But Gates believes bureaucracies can be made to work better and describes examples from his tenure at the CIA, Texas A&M and the DoD. He stipulates that reform is hard, especially of public institutions. Among the reasons he blames for this inertia: Leaders often report to elected officials who are more focused on re-election than meaningful change; government funding sometimes flows erratically, often because of political stalemate; the quality of oversight boards is uneven and overseers often lack managerial or leadership experience; employees have substantial job security but few incentives to change; and reform often must take place under the relentless and unforgiving glare of the media.
Gates describes a number of reform efforts he led, the most striking example of which may have come from his presidency at Texas A&M. He had inherited a bold but probably overly ambitious agenda from his predecessor, Ray Bowen. After consulting with faculty, staff and students, Gates decided to narrow his sights. He settled on a far-reaching but more manageable plan, communicated his vision, reached out to stakeholders and worked relentlessly to make changes while also respecting the school’s core values.
Specifically, Bowen had proposed that Texas A&M aspire to be one of the 10 best public universities in the United States by 2020. Bowen commissioned a two-year study that resulted in a document called Vision 2020, which included 12 broad recommendations. When Gates assumed the presidency of Texas A&M, he studied the plan and concluded it was impressive, but too sweeping to accomplish at once.
“To tackle change on so many fronts at once would be a formula for paralysis if not disaster,” he writes. So he limited his agenda to a handful of important items: hiring more faculty; increasing salaries; creating more graduate fellowships and increasing other financial aid; addressing the shortages of classroom and laboratory space; and intensifying the recruitment of minority students. Gates explained his plan to key constituencies, established clear priorities, decided which tasks he should lead and which to delegate, and developed specific deadlines.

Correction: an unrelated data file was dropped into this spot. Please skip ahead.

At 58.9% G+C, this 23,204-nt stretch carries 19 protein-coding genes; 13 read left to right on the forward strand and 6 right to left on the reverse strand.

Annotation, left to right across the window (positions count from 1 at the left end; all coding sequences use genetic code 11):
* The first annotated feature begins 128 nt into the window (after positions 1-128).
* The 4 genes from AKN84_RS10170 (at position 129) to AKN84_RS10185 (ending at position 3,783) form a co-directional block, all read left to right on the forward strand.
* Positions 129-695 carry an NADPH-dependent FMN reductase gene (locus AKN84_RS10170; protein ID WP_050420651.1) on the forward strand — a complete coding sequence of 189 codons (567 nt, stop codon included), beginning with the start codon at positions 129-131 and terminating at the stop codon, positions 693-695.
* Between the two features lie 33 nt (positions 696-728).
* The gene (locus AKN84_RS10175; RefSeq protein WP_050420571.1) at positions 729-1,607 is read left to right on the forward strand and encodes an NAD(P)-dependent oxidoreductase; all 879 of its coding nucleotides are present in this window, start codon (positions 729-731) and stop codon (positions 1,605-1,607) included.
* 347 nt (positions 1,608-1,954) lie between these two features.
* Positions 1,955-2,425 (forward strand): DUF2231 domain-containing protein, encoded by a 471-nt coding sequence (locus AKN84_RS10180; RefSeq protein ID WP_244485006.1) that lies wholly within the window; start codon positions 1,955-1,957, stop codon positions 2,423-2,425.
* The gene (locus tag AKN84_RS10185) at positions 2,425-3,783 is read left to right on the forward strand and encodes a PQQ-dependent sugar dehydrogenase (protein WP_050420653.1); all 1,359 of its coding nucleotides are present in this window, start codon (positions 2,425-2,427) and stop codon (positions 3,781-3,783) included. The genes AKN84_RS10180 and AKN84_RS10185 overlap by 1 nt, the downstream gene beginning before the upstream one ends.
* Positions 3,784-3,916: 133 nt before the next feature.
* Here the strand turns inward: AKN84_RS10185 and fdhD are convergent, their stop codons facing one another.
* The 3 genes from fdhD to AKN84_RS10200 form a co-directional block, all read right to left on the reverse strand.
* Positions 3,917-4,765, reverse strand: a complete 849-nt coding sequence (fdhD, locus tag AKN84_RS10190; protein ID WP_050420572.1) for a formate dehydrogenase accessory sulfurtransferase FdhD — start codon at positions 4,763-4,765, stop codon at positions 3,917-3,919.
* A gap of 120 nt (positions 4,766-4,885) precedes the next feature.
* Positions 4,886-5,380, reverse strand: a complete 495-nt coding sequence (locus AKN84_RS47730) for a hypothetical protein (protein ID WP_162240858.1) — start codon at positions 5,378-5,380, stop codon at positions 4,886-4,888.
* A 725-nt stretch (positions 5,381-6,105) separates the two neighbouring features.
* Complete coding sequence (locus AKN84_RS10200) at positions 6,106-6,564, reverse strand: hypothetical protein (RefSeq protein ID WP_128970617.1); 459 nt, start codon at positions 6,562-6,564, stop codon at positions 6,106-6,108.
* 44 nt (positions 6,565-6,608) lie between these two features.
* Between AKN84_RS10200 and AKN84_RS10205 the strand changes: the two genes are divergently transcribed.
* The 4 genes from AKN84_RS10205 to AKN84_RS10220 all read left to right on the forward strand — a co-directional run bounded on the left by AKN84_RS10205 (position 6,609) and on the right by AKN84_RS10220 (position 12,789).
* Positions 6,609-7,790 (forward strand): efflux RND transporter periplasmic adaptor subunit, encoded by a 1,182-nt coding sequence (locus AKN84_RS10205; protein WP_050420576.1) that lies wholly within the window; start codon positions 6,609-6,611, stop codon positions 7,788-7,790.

The most difficult part, he writes, was implementation — “where good intentions too often go to die.” Gates argues that the key to avoiding the implementation quagmire is clarity, transparency and tight deadlines. “If I were limited to just one suggestion for implementing change in a bureaucracy, it would be to impose short deadlines on virtually every endeavor, deadlines that are enforced,” he writes.
Gates believes that leaders should take time to think and not be prisoners of their inbox. When he was in senior policymaking positions, he tried to set aside at least an hour a day to work on projects he deemed important, setting aside at least briefly the demands of others. Gates is a strong proponent of carefully organized, and strictly limited, task forces to help tackle specific problems. He argues that leaders should be disciplined and driven, but also humane.
“You can be the toughest, most demanding leader on the planet and still treat people with respect and dignity,” he writes. To that end, dismissing long-time employees should be done with respect and with public acknowledgement of their contributions.